The main benefit of the navigation bar demonstrated, is that it is global, and fully customizable. It is setup once, and in one place, which is reflected across all layouts containing the navigation bar.

Example File

Please find attached an example file. This file was used for all the screenshots in this article, and is provided to help you fully understand what is going on in this article, and to let you experiment in FileMaker with this solution

Download Example File

Something to say? Post a comment...


  • Daniel Wood 20/05/2020 11:03am (4 years ago)

    hello Wasiu, if you need some help please feel free to get in touch with me via email -, thanks.

  • Wasiu 17/04/2020 9:29pm (4 years ago)

    Please can you help me with script that can place table fields as button set caption just like pos sales point buttons for retail sales

  • Wasiu 17/04/2020 9:29pm (4 years ago)

    Please can you help me with script that can place table fields as button set caption just like pos sales point buttons for retail sales

  • Binu_Alexander 15/03/2015 7:13am (9 years ago)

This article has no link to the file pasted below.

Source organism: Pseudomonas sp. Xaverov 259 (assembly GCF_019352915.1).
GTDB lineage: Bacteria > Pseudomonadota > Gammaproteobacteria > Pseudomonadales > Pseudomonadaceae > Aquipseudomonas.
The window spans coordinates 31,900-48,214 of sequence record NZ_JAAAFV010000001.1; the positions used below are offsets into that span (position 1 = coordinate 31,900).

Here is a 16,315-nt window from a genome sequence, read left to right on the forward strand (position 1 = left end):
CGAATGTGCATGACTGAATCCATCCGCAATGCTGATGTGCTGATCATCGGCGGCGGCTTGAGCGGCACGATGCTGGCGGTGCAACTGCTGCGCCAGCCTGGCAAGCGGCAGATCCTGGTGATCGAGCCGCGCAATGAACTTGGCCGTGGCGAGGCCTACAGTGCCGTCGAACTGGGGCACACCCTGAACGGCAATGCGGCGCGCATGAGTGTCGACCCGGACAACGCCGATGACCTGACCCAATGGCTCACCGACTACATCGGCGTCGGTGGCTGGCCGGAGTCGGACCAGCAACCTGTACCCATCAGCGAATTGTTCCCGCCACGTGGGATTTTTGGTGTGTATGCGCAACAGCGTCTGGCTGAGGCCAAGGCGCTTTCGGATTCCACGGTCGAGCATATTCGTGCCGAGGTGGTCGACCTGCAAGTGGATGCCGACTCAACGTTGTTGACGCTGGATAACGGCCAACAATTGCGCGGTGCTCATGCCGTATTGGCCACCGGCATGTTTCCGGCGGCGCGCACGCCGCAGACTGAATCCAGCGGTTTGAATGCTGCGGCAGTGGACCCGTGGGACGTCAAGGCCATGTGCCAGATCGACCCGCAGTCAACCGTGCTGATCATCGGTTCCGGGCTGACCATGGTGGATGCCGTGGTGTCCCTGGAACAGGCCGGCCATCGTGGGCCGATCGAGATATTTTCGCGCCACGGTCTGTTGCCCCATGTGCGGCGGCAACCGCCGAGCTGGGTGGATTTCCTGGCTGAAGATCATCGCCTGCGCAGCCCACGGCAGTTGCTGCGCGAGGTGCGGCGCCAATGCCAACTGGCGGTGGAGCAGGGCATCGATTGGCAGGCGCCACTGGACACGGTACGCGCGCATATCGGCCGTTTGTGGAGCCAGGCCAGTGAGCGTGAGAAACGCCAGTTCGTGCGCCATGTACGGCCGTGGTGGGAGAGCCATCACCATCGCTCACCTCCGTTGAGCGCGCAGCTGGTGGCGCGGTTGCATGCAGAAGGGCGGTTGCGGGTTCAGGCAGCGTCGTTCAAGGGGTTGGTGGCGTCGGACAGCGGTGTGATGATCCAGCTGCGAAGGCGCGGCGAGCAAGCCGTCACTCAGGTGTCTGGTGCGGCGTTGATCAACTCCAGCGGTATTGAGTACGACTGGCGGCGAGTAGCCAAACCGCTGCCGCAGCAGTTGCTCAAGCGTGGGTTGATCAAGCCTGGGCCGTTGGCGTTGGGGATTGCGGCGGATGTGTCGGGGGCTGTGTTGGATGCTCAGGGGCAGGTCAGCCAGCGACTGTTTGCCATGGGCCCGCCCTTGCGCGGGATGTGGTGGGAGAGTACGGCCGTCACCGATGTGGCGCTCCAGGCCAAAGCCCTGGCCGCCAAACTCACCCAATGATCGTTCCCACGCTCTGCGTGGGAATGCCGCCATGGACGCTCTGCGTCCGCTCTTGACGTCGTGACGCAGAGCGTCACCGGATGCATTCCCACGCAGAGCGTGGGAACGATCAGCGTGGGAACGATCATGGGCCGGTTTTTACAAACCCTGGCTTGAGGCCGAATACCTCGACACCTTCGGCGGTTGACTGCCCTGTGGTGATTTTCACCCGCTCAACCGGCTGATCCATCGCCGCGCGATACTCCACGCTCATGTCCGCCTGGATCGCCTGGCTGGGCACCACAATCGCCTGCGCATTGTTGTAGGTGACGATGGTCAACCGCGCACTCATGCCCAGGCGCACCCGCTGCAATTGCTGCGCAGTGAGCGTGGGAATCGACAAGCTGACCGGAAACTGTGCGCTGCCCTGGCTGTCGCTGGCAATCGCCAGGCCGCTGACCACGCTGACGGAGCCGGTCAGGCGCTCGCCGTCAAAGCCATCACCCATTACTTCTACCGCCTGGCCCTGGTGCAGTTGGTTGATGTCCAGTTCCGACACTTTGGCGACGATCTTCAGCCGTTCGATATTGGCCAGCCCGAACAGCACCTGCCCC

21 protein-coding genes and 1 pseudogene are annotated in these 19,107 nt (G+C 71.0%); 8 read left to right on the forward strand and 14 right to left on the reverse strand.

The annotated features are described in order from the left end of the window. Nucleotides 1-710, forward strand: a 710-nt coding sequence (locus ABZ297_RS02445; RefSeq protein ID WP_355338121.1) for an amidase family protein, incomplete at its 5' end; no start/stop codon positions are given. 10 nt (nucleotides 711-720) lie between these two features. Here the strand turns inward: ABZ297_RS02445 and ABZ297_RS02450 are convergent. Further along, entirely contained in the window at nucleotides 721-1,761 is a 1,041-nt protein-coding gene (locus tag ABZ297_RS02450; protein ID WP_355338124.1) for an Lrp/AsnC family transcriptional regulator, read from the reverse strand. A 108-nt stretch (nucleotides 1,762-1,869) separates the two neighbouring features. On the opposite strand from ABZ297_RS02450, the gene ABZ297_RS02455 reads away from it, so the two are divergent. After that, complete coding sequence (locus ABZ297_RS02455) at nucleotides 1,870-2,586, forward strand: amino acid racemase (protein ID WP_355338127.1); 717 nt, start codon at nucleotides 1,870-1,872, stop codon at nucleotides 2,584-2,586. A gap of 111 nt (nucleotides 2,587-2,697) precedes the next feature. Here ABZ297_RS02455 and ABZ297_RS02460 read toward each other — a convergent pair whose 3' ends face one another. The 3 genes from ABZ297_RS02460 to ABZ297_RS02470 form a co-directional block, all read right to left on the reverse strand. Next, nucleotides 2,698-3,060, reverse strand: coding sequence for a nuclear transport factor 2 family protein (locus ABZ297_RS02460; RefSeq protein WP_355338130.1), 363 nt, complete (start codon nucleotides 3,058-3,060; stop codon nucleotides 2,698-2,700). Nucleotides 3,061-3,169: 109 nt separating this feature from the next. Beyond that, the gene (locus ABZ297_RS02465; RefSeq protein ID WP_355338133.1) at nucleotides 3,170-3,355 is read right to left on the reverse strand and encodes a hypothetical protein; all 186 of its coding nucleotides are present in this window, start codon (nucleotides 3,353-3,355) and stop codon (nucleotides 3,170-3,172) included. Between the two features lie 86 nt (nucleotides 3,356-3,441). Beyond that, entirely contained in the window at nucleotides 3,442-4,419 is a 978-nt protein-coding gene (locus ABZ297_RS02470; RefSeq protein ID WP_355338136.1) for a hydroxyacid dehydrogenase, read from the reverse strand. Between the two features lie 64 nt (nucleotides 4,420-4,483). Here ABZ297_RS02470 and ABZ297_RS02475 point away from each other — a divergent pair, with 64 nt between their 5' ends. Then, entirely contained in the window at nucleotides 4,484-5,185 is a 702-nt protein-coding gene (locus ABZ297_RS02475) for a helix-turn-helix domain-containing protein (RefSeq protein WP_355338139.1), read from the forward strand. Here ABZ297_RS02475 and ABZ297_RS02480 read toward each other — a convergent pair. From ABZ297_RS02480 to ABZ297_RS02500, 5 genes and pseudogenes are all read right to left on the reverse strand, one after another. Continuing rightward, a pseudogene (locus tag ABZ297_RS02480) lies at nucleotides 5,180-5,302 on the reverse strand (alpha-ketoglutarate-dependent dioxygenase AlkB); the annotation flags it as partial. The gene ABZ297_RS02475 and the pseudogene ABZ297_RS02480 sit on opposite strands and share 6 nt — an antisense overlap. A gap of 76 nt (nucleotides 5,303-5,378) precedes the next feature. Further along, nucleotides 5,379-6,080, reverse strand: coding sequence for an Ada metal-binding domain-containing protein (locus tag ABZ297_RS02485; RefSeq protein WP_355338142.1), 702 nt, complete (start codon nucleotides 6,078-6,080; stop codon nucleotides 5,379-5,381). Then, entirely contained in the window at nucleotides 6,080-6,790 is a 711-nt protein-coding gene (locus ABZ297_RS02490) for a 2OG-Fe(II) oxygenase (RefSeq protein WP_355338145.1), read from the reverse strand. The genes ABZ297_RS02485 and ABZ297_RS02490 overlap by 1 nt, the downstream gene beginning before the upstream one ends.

Same Problem as Andy ..... All the values in the global fields disappear when I close the file. All my configuration goes waste !! What are we missing here ?

  • Andy 04/01/2015 5:23pm (9 years ago)

    I am just a FM Noob so I have a stupid question. I must have missed how you keep the global from clearing after close. I get the menu set up and when I reopen, the data is gone.

  • Jeeva 23/11/2012 4:15am (12 years ago)

    Thank you for this post. It is very helpful. Let me know is there any other alternative method to achieve this. Can do it with custom function. Is there any alternative kindly give example. Waiting for sample. Thanks in advance

  • Hunny O 28/09/2012 12:02am (12 years ago)

    Thanx a lot Daniel.
    This was super duper useful for me..I'm just a FileMaker newbie.

  • Daniel Wood 21/02/2011 8:08am (13 years ago)

    Hi Dan, yep it is the first, just have to write the next one now :)

  • Dan Heinze 21/02/2011 6:14am (13 years ago)

    You said this article was the first in a series. Can't wait for the next installment ...

  • Daniel Wood 10/02/2011 2:32pm (13 years ago)